Man accused in arson-murder could face death penalty


Scott Swan/Eyewitness News

Indianapolis - Relatives of a woman and baby killed in a house fire are expressing disbelief over the horrific details of the crime. The fire was allegedly set by an Indiana National Guard member. Joshwa Carlisle could face the death penalty.

Carlisle, 22, wasn't talking about the allegations he faces as he went to court Wednesday. He pleaded not guilty to murder and arson charges and will get a public defender to handle his case when it goes before a jury in January.

Prosecutors believe the National Guard member smothered his ex-girlfriend and then poured accelerant on their nine-month-old daughter.

The bodies of Tracie Shannon and her daughter Juliana were discovered in a Lawrence apartment fire in September.

"Why would you even kill a baby knowing that baby can't identify you? Take the child somewhere. It's senseless that this has to happen," said Lona White, the victim's cousin.

Prosecutors believe Carlisle was worried his wife would learn he had a baby with another woman and was angry about $200-a-month child support payments.

According to court documents, when Carlisle was told about the deaths, "Joshwa did not cry or say anything, but instead looked up at the ceiling and put his shoes on."

Carlisle reportedly talked to a detective and wondered "if it was true that (arson) is the hardest case to prove."

The coroner said there were zig-zag patterns on the body of the baby that appeared to be from an accelerant.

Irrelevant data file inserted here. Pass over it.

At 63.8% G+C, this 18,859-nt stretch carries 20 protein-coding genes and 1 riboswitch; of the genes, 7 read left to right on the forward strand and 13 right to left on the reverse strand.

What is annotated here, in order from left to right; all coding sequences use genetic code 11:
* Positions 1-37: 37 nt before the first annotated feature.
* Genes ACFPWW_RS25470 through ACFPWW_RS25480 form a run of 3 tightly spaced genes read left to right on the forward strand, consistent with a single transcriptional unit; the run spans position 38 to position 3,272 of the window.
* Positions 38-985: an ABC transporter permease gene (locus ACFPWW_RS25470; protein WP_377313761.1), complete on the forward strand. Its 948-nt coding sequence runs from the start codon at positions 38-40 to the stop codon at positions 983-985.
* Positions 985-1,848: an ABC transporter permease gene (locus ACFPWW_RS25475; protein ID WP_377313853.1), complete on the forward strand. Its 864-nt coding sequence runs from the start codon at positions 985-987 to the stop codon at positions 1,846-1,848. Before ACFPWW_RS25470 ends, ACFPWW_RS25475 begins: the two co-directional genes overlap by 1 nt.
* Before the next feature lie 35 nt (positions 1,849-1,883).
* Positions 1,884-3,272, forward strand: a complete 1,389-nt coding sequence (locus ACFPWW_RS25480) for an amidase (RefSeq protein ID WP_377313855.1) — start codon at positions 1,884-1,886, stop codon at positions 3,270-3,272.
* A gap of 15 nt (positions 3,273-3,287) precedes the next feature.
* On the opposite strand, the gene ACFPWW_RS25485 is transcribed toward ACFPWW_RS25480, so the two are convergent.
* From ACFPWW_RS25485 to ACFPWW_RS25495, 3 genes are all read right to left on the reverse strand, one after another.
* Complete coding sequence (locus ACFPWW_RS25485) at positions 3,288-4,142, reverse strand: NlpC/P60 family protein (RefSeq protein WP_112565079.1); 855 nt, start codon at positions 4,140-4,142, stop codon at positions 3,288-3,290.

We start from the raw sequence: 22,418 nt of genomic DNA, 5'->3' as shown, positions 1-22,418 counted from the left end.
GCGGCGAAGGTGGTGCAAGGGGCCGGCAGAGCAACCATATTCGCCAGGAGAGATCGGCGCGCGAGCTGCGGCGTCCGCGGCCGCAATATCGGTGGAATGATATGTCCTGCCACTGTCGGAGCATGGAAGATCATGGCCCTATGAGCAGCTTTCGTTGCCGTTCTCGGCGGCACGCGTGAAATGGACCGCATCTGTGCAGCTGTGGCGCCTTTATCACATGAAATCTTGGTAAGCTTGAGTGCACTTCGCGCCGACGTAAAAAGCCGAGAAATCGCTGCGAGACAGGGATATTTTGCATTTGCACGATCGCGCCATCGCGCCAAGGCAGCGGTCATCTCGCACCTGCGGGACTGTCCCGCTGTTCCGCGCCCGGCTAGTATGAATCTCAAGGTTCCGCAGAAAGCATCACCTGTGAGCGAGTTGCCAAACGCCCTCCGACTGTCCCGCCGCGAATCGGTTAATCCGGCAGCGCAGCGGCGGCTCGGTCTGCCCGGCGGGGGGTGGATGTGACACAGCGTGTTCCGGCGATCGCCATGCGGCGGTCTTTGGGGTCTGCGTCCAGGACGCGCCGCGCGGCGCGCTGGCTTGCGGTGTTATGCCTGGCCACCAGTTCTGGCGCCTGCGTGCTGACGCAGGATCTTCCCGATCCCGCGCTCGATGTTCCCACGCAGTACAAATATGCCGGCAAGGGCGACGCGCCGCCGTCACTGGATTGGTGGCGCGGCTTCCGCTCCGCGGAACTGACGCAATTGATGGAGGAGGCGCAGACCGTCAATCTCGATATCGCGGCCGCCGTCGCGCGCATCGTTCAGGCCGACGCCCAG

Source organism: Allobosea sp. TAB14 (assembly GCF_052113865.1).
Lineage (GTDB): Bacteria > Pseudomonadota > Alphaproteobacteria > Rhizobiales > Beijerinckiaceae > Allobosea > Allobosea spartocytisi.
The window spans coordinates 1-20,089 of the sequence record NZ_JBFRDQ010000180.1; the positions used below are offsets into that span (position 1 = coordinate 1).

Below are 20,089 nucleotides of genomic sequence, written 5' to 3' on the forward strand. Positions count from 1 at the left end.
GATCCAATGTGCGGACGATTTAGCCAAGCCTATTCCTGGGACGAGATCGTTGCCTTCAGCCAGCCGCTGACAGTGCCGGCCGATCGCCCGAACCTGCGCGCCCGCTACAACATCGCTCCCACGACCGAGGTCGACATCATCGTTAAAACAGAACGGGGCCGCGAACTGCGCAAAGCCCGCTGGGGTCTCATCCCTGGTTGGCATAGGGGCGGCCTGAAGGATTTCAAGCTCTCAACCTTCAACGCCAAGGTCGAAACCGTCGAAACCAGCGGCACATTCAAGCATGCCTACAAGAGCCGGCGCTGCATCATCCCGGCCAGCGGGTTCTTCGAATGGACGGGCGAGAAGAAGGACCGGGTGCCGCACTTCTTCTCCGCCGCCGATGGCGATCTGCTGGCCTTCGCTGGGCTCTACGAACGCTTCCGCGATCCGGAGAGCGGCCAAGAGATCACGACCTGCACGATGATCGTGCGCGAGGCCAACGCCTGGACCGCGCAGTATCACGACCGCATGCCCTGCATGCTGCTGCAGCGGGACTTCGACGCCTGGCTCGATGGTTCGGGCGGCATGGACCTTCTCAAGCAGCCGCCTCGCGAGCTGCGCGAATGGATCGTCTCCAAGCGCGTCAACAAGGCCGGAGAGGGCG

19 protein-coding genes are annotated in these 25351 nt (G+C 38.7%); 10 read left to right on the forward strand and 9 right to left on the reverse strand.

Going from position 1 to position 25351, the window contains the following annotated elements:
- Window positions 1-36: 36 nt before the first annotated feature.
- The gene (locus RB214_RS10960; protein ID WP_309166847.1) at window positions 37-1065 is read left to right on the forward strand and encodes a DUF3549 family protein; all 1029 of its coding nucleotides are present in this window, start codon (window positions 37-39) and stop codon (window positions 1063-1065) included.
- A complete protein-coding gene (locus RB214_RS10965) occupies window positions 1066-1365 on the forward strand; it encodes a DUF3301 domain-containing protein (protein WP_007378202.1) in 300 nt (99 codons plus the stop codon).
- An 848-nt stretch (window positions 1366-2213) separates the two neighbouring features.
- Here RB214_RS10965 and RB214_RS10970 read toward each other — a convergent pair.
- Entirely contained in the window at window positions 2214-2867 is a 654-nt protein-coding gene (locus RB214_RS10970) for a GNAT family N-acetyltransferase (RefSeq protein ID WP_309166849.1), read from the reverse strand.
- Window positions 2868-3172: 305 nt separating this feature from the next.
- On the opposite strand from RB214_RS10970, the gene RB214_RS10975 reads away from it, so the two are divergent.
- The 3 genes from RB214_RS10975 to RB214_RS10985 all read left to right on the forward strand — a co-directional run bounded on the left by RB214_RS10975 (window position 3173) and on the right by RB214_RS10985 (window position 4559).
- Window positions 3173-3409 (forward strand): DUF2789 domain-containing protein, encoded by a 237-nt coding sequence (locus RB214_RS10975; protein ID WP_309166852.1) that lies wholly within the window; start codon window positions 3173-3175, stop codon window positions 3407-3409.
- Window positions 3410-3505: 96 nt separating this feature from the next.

"According to the preliminary reports, Mom was killed before she was set on fire. And that infant was burned alive," said Carl Brizzi, Marion County prosecutor.

The prosecutor says multiple victims and the age of the baby are qualifiers for the ultimate punishment.

"I would consider being burned alive is torture and that's another statutory aggravator to potentially file the death penalty or life without the possibility of parole," said Brizzi.

Some relatives say they'll support the prosecutor if he decides to seek the death penalty, and believe Carlisle must pay every day if he's found guilty.

"I think they ought to have a mural of the baby and her and put it up in her jail cell so he can look at it every day," said White.

White says she'd support the prosecutor if he decides to seek the death penalty in the case.

Carlisle enlisted in the National Guard in 2006 and was a paralegal with no disciplinary actions against him.